My early morning routine generally consists of waking up, grabbing my phone, and running through my RSS, Facebook and Twitter to get a sense of what went on last night after I went to bed, and and news that broke.
This morning was a different story. Because of the crazy weather, I had to get up, make sure my car would be good to go and leave early enough to make it in to work on time. After a few attempts at getting out of the plowed-in pile I gave up, opting to work from home.
I got everything set up, made a round of posts, fired up Tweetdeck and saw an unusual amount of jokes about the Bulls on my Twitter feed. Then I saw it: “Bulls Send Deng to Cavs for Bynum, 3 Picks.”
*spits out coffee *
Last night, the Bulls agreed to send Luol Deng to the Cleveland Cavaliers in exchange for Andrew Bynum, the rights to a Sacramento Kings’ 1st round draft pick in the coming years (different protections make it complicated), the right to swap picks in the ‘15 draft with the Cavs, and 2nd round picks from Cleveland.
On the surface, the move is terrible for the Bulls this year. Once you get nerdy, it makes sense for the long term. So let’s get nerdy.
First of all, the Bulls they were not going to contend for the title this year without Derrick Rose, so building for the future became the team's top priority. Luol Deng, an impending free agent, declined a more-than-fair contract extension (3 years, $30M) last week, so the team decided they needed to get an asset for him instead of letting him walk after this season without getting anything in return.
Cleveland signed Bynum to a 2-year, $24M contract before the season, with only $6M being guaranteed for the first portion of the deal. The other $18M would be guaranteed if the team decided to pick up his option before 5pm on January 7, 2014 (today!). This option was included because of his… um… colorful history in Philadelphia. He's had issues in Cleveland too and hasn't played well either. So, he’ll be waived today by the Bulls and likely won’t set foot in Chicago, saving the Bulls $6M this year (and technically, $12M next year).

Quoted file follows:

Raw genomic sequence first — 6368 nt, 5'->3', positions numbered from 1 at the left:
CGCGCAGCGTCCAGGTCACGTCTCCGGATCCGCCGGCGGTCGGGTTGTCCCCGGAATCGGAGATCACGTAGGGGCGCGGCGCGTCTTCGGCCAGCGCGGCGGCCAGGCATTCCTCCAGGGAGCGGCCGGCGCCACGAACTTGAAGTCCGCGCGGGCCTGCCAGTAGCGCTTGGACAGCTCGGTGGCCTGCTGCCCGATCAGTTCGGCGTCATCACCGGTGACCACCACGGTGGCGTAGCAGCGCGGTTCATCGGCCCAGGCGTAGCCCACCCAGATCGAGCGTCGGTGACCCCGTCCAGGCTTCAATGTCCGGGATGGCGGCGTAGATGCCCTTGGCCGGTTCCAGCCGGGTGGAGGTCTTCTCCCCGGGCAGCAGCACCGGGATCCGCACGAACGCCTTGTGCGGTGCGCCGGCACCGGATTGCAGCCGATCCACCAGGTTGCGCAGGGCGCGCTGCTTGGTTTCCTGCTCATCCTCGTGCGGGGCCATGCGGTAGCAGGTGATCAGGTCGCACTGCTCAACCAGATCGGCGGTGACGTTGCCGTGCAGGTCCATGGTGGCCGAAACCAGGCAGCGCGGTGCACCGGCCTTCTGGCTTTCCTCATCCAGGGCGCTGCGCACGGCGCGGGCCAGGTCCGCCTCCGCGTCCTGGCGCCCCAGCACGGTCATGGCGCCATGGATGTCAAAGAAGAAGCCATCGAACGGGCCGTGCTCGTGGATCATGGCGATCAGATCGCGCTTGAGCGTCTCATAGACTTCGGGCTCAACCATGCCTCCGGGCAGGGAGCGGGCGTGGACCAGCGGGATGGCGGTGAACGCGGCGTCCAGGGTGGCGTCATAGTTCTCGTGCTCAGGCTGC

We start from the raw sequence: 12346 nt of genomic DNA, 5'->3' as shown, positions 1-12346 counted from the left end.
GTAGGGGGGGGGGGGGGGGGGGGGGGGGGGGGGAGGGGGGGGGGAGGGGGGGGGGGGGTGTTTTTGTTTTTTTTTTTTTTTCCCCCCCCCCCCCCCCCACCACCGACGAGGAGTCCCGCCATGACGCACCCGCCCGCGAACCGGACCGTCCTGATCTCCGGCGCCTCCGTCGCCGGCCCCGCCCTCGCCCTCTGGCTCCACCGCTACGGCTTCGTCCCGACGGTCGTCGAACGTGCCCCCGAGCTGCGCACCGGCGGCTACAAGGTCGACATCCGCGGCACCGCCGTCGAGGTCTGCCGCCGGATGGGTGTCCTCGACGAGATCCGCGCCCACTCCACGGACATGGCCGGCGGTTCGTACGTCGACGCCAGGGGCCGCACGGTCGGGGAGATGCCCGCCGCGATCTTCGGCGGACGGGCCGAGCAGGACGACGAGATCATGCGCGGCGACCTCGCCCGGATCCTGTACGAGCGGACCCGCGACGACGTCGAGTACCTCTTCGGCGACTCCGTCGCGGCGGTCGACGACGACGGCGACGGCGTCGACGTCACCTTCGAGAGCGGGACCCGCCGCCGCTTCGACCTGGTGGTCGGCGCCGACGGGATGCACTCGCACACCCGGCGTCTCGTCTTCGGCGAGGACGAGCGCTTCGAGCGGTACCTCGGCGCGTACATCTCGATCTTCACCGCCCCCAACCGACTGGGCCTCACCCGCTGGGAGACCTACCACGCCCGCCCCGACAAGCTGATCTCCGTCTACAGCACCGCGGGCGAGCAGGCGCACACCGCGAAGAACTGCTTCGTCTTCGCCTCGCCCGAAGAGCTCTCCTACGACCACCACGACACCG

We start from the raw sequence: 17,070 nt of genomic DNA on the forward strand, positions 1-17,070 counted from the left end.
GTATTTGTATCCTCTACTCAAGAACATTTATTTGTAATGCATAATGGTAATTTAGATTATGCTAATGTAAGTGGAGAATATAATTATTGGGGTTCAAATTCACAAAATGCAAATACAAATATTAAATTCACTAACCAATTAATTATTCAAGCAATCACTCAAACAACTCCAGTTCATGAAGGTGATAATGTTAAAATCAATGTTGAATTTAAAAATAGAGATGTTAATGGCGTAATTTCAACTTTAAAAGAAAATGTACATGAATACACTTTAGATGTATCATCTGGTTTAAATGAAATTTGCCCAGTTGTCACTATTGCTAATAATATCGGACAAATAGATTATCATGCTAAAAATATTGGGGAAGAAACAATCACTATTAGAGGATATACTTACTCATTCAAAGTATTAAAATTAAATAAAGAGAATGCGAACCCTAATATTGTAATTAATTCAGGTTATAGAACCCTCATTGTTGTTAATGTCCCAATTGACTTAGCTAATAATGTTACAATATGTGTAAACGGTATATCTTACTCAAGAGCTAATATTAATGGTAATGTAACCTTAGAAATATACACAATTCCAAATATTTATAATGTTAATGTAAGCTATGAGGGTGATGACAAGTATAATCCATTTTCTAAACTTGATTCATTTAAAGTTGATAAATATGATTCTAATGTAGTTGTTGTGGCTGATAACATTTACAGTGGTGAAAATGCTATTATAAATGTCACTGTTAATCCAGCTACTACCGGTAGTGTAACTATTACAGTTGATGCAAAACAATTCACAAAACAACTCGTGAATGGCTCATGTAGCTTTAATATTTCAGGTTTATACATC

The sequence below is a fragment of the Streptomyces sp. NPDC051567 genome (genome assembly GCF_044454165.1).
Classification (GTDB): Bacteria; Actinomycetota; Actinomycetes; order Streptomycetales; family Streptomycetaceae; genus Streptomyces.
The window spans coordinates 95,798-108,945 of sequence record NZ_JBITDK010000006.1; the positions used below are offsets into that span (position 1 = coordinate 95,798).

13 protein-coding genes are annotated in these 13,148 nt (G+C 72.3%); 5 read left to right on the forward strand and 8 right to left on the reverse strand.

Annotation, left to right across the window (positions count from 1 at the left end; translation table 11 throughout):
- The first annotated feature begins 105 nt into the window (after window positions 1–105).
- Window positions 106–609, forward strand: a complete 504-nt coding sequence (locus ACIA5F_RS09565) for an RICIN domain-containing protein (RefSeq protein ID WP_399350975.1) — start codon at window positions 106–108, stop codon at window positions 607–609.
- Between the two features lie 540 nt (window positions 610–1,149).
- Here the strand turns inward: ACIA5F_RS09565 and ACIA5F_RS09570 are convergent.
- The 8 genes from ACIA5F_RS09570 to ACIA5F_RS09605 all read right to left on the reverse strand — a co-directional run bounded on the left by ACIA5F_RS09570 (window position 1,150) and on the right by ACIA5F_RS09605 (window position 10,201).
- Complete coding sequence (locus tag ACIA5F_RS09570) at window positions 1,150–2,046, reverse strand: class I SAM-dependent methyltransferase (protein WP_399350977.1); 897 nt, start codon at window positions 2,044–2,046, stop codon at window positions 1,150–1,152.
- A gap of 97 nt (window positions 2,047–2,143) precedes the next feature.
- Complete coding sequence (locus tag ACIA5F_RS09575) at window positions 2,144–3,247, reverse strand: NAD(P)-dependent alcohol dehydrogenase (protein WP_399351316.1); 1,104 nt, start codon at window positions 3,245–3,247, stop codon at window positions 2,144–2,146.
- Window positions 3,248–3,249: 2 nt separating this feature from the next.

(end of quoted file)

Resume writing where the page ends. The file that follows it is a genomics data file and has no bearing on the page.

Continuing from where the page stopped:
So, Cleveland went all in on Deng and the Bulls got a few assets in return. The Bulls will save nearly $20M on the season, avoiding the luxury tax, the repeater tax, and in turn making the team - currently a sixth seed in the Eastern Conference - bad enough to get a lottery pick in the deep, loaded upcoming draft.
So what does it mean for Chicago, in practical terms? Like I wrote above, they’ll be worse this year. It will be interesting to see how they play out the year with Carlos Boozer, Joakim Noah and Jimmy Butler minutes-wise. Don't be surprised if they sit out longer-than-expected with nagging injuries.
The Bulls will go into next season with some salary flexibility (roughly $7M, ALOT more if they use their amnesty provision on Boozer, getting rid of his $16.8M deal). Some of that will go to sign Euroleague MVP Nikola Mirotic from Spain. They’ll then round out the roster with a couple of draft picks - potentially a lottery pick, and overall the franchise will be set to be pretty strong with multiple lottery-likely draft picks (including the Bobcats’ unprotected pick in 2016, which is always valuable because the Bobcats are always terrible).
/END NERDY PART
As a fan, its disappointing to see a talented, hard working player like Luol Deng off the team. Head Coach Tom Thibodeau has long referred to Deng as the team’s most valuable player, not the former Most Valuable Player in Rose. He is someone who worked hard to became a two-time All-Star for Chicago. He’s been awesome the last few years and someone I truly looked forward to watching on a game-to-game basis because he always brought it. They will have to replace more than just the 19.0 points, 6.4 rebounds and 3.7 assists he contributed each night.
Deng has turned into a shining example of the type of NBA player that goes dismissed by the public with common criticisms of the Association. “Players don’t play hard every night.” “What about Deng?” “No one plays defense.” “What about Deng?” “Players only care about themselves.” “What about Deng?”
The Bulls have routinely been a fun, gritty team to watch the past few years and Deng has been a big part of that. Let’s just hope that without Deng, they’ll be able to keep that routine intact.
Photo credit: Keith Allison on Flickr